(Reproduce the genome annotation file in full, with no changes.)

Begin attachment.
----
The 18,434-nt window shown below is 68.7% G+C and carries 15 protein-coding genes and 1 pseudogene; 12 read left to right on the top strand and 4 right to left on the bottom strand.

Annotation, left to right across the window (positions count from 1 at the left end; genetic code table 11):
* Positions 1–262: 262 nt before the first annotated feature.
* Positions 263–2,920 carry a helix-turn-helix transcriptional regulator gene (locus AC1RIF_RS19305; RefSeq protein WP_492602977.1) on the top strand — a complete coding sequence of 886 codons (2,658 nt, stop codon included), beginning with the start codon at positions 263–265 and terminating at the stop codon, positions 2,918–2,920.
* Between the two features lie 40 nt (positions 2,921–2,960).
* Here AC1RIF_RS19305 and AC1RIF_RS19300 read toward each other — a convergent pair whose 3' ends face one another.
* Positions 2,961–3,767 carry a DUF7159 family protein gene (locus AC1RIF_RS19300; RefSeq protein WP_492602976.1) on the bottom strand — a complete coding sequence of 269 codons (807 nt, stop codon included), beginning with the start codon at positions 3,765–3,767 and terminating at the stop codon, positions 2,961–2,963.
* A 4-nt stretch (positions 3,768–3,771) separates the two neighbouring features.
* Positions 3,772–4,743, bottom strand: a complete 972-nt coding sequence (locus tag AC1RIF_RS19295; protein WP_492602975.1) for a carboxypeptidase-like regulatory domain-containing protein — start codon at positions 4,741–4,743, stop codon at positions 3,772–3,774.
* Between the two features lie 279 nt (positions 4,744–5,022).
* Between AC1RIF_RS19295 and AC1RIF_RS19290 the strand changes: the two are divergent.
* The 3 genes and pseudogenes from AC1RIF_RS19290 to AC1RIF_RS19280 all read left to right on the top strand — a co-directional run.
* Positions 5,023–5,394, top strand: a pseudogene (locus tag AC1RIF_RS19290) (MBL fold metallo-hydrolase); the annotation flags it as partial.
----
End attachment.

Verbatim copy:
The 18,434-nt window shown below is 68.7% G+C and carries 15 protein-coding genes and 1 pseudogene; 12 read left to right on the top strand and 4 right to left on the bottom strand.

Annotation, left to right across the window (positions count from 1 at the left end; genetic code table 11):
* Positions 1–262: 262 nt before the first annotated feature.
* Positions 263–2,920 carry a helix-turn-helix transcriptional regulator gene (locus AC1RIF_RS19305; RefSeq protein WP_492602977.1) on the top strand — a complete coding sequence of 886 codons (2,658 nt, stop codon included), beginning with the start codon at positions 263–265 and terminating at the stop codon, positions 2,918–2,920.
* Between the two features lie 40 nt (positions 2,921–2,960).
* Here AC1RIF_RS19305 and AC1RIF_RS19300 read toward each other — a convergent pair whose 3' ends face one another.
* Positions 2,961–3,767 carry a DUF7159 family protein gene (locus AC1RIF_RS19300; RefSeq protein WP_492602976.1) on the bottom strand — a complete coding sequence of 269 codons (807 nt, stop codon included), beginning with the start codon at positions 3,765–3,767 and terminating at the stop codon, positions 2,961–2,963.
* A 4-nt stretch (positions 3,768–3,771) separates the two neighbouring features.
* Positions 3,772–4,743, bottom strand: a complete 972-nt coding sequence (locus tag AC1RIF_RS19295; protein WP_492602975.1) for a carboxypeptidase-like regulatory domain-containing protein — start codon at positions 4,741–4,743, stop codon at positions 3,772–3,774.
* Between the two features lie 279 nt (positions 4,744–5,022).
* Between AC1RIF_RS19295 and AC1RIF_RS19290 the strand changes: the two are divergent.
* The 3 genes and pseudogenes from AC1RIF_RS19290 to AC1RIF_RS19280 all read left to right on the top strand — a co-directional run.
* Positions 5,023–5,394, top strand: a pseudogene (locus tag AC1RIF_RS19290) (MBL fold metallo-hydrolase); the annotation flags it as partial.